Launching Mutualistic Arrangements

Once chocolate manufacturers gain a solid understanding of the root causes of child labor, they can develop mobile services that are specifically targeted to erode them. By doing so, chocolate companies can simultaneously improve the overall quality of life in cocoa farming communities, make progress towards eliminating child labor, and prove to cocoa farmers that their focus is not on penalizing farmers for using child labor, but instead on providing access to remedy to them.

As an example, chocolate companies can develop mobile applications that reduce the costs of accessing information for cocoa farmers. What may be a simple Google search for most Americans could be inaccessible and unaffordable intelligence for cocoa farmers that do not have the Internet. In order to address the financial drawbacks associated with this information deficit, chocolate companies can use voice and text to periodically inform cocoa farmers of the current world market price for cocoa, yield-enhancing production techniques, market trends, and weather forecasts. This will allow chocolate manufacturers to improve the profit margins for cocoa farmers and address the issue of poverty, a driving force behind the use of child labor, in parallel.

blank
Figure 2: MLouma. MLouma is a mobile platform that sends real-time updates to Senegalese farmers on the market price, location, and availability of farm products through the Internet, SMS, or a call center. Chocolate companies can invest in a similar service to increase profit margins for cocoa farmers. Image by MLouma.

As an additional example, chocolate companies can deploy a mobile birth registration service for cocoa farming communities. With a national birth registration rate of only 65%, Côte d’Ivoire is one of the many nations in West and Central Africa that has a low birth registration rate due to the lack of efficient communication between national birth registration offices and rural villages. To register births, village chiefs frequently have to travel long distances, which can make it a costly and time-consuming venture. In communities in which this is an insurmountable problem for village chiefs, children may not be able to access state healthcare services, enroll for school, or claim rights to an inheritance simply because they do not have a birth certificate. In addition, they are more likely to fall victim to child labor because they are unable to prove their ages. By deploying a mobile service that allows cocoa farming communities to register births through mobile, chocolate companies can allow communities to overcome the barriers to registration, extend new privileges to farmers’ children, and improve their own ability to verify the ages of farmworkers.

blank
Figure 3: Mobile birth registration. In order to address the low birth registration rate in Uganda, Uganda Telecom developed a mobile app (using the architecture shown above) that allows Ugandan village chiefs to register local births with mobile phones, without needing an Internet connection. Image by GSMA Mobile Identity Team.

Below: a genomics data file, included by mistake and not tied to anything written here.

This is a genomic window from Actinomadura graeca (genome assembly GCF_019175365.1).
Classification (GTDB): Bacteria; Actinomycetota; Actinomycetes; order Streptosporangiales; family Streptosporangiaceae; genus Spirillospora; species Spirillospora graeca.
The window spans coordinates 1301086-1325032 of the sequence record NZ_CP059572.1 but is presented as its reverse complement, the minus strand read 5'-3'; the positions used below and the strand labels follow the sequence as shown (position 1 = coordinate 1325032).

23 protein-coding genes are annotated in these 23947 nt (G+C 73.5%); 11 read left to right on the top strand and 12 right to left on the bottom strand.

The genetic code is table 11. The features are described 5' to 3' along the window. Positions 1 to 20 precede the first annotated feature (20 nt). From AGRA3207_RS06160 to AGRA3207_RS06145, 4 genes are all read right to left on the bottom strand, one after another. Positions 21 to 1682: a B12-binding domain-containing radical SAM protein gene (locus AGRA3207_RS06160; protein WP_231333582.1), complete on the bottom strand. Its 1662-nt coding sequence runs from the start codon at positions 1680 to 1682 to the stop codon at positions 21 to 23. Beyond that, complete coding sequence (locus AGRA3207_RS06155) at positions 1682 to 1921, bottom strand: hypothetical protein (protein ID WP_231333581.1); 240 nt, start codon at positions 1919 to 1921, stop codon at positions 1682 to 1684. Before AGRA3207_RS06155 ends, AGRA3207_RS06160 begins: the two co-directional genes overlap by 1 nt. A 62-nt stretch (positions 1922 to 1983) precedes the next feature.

Prospects for a Mobile-Centric Approach to Supply Chain Management in Côte d’Ivoire

Mobile phones have relatively long battery lives and require little need for infrastructure to function. These low maintenance qualities of mobile technology have made it possible for mobile phone ownership and network coverage to increase in large, sparsely-populated areas with underdeveloped infrastructures for telecommunication and electrification in Côte d’Ivoire. Per a study conducted by the International Finance Corporation, 81% of Ivorian cocoa farmers in the research area reported good network cellular coverage near their homes and 99% had access to a mobile phone.

As the access to mobile technology continues to become more commonplace for Ivorian cocoa farmers, chocolate companies should begin leveraging the power of mobile communication to manage their supply chains. In this effort, chocolate companies could partner with the leading mobile network operators in Côte d’Ivoire, including Orange, MTN, and Moov, to pool the technical resources needed to use mobile to help eradicate child labor on Ivorian cocoa farms.

Previous articleIn Search Of the Vanishing Human in HR
Next articleHow Do We Regulate a Technology That Can Both Put an End to Mass Shootings and Make Them More Deadly?
Hardik Mittal
Hardik Mittal is a business strategist, writer, lobbyist, and global citizen. Through his involvement as a Product Marketer for a Fortune 500 semiconductor firm, Hardik has experience managing a business that stretches across 6 continents and technologies that are applied in a wide variety of industries, including automotive, medical, and consumer electronics. He graduated with a B.S. in Electrical Engineering from UCLA and credits his technical background for spawning a passion to tackle seemingly unsolvable problems. In the 20+ countries he has traveled to, Hardik has always found himself far removed from the well-trodden path and in search of the realities of life in those countries. By teaching English in Vietnam, lobbying for social causes in California, and writing to address global issues, Hardik has proven that he is driven to make a global impact.

LEAVE A REPLY

Please enter your comment!
Please enter your name here